Moths in Pantry

I have been having trouble with moths in the pantry, I have sprayed and cleaned out the pantry, but they keep coming back in large numbers. I would like to know if anyone has had a similar problem and how to fix this. I don't know if they are breeding in the flour, but it is in a closed tupperware container, and just last night I noticed little grubs and specks of black int the flour. ANY SUGGESTIONS PLEASE I am stumped :( ! Thank you in advance.
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Often the insect eggs come packaged with the flour. Once they hatch you have a big problem as they are very difficult to get rig of. The larvae seem to be able to eat though a lot of packaging. When it happened to me, I removed everything from the pantry. I washed every square inch with a good detergent and then wiped it all down with a 1:10 bleach solution. I put everything that wasn't in a can, bottle, or jar into a large garbage can linger and sealed it. I put that in the trash. The larva will turn into moths and they will lay eggs in all the boxes of grain products like breakfast cereal, flour, cornstarch, oats, etc. If you don't pitch everything, then you will just perpetuate the problem. Before putting the cans, jars, and bottles back, you should wash them well with detergent and then dry them. In the future, you can store your flour in the refrigerator or freezer.
For other ideas, look here: http://www.google.com/search?hl=en&safe=off&rls=GGIC,GGIC:2006-02,GGIC:en&q=weevils+pantry&spell=1
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Vox Humana wrote:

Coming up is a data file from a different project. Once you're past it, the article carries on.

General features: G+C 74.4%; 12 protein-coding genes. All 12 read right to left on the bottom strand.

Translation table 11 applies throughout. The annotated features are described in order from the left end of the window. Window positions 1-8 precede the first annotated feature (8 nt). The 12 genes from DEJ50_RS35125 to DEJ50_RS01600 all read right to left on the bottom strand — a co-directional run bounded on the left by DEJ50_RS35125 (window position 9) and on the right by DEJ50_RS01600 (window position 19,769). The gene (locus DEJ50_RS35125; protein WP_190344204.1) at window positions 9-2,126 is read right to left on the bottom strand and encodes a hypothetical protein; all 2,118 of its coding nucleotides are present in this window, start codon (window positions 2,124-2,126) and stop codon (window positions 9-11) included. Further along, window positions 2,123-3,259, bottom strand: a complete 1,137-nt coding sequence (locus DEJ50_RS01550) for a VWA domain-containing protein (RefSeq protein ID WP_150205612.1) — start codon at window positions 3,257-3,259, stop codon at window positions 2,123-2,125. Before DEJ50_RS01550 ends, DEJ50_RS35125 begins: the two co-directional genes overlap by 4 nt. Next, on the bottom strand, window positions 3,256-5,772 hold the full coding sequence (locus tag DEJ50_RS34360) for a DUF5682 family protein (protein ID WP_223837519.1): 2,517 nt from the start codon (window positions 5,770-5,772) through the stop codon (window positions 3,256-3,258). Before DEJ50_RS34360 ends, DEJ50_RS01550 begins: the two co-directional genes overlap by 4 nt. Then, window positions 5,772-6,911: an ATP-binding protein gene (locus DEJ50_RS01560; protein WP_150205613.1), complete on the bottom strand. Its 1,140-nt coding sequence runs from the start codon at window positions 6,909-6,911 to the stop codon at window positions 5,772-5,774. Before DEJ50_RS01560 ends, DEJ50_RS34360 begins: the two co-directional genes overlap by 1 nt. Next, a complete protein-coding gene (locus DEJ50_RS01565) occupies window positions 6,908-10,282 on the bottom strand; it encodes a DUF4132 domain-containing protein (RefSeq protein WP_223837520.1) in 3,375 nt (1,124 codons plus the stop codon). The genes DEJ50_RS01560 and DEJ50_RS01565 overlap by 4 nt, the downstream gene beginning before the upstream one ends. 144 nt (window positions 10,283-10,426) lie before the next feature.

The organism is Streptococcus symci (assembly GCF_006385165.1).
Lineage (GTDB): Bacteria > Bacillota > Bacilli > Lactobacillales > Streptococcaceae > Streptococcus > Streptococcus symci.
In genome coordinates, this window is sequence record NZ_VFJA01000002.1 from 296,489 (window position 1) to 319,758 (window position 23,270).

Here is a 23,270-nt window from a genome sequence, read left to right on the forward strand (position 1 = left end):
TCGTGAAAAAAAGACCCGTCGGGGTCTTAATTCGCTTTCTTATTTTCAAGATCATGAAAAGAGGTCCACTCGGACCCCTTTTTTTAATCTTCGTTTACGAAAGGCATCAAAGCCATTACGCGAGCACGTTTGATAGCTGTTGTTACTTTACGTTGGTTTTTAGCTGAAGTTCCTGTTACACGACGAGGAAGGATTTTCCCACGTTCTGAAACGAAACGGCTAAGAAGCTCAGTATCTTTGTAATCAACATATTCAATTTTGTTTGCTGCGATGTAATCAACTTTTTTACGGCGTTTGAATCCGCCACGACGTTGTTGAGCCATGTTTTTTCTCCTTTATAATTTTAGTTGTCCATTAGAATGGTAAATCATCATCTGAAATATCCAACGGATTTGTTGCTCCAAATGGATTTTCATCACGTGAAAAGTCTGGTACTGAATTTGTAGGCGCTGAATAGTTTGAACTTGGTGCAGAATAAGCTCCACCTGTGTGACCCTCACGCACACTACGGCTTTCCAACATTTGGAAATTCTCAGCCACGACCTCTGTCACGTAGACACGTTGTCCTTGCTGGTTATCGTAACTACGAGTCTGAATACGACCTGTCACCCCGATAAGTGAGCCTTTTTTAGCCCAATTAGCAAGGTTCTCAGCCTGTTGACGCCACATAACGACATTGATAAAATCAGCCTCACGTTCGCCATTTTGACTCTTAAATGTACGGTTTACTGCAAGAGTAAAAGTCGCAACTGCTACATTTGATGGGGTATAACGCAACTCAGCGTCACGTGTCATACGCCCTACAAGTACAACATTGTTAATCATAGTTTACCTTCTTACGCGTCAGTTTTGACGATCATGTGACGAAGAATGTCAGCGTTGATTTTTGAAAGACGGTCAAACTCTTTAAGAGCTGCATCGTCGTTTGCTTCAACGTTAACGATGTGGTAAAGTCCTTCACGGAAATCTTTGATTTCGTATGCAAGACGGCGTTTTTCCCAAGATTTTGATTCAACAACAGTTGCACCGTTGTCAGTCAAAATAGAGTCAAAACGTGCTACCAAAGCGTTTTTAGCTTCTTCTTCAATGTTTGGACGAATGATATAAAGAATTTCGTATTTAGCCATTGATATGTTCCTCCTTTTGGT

I've learned to keep beans, rice, and pasta in airtight jars, but I leave flour out in paper packages. I haven't had any trouble in years.
I just checked my old flour bin with a sifter in the bottom. There's flour and weevil trash in the bowl underneath, but I guess the flour is too old for them. I'll bet that bin was the source of my moths in the past.
If sealed jars don't have eggs and the food that's added to them doesn't have eggs and the kitchen continues to have moths, they could be coming from forgotten food storage like my flour bin, or from paper or textiles somewhere in the house, or from outside. Borax is a long-lasting insecticide that seems to stop most insects and, like table salt, poses little risk to humans.
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Unlucky wrote:

Thanks for your replies on this matter, it looks like I've got a busy weekend ahead of me to clean out the pantry again.
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On Sat, 04 Feb 2006 13:15:50 +1100, Unlucky

I store my flour, grain, and cornmeal in glass jars which works well. Products which are labeled "organically grown" will likely contain insect eggs. My mother used to keep a whole bay leaf in the flour which is a natural insect repellant.
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Hi I always /usually keep my flour in the fridge & this seems to prevent weavils developing & eucalyptus oil wiped on shelves seems to keep a lot of things away. cheers sandra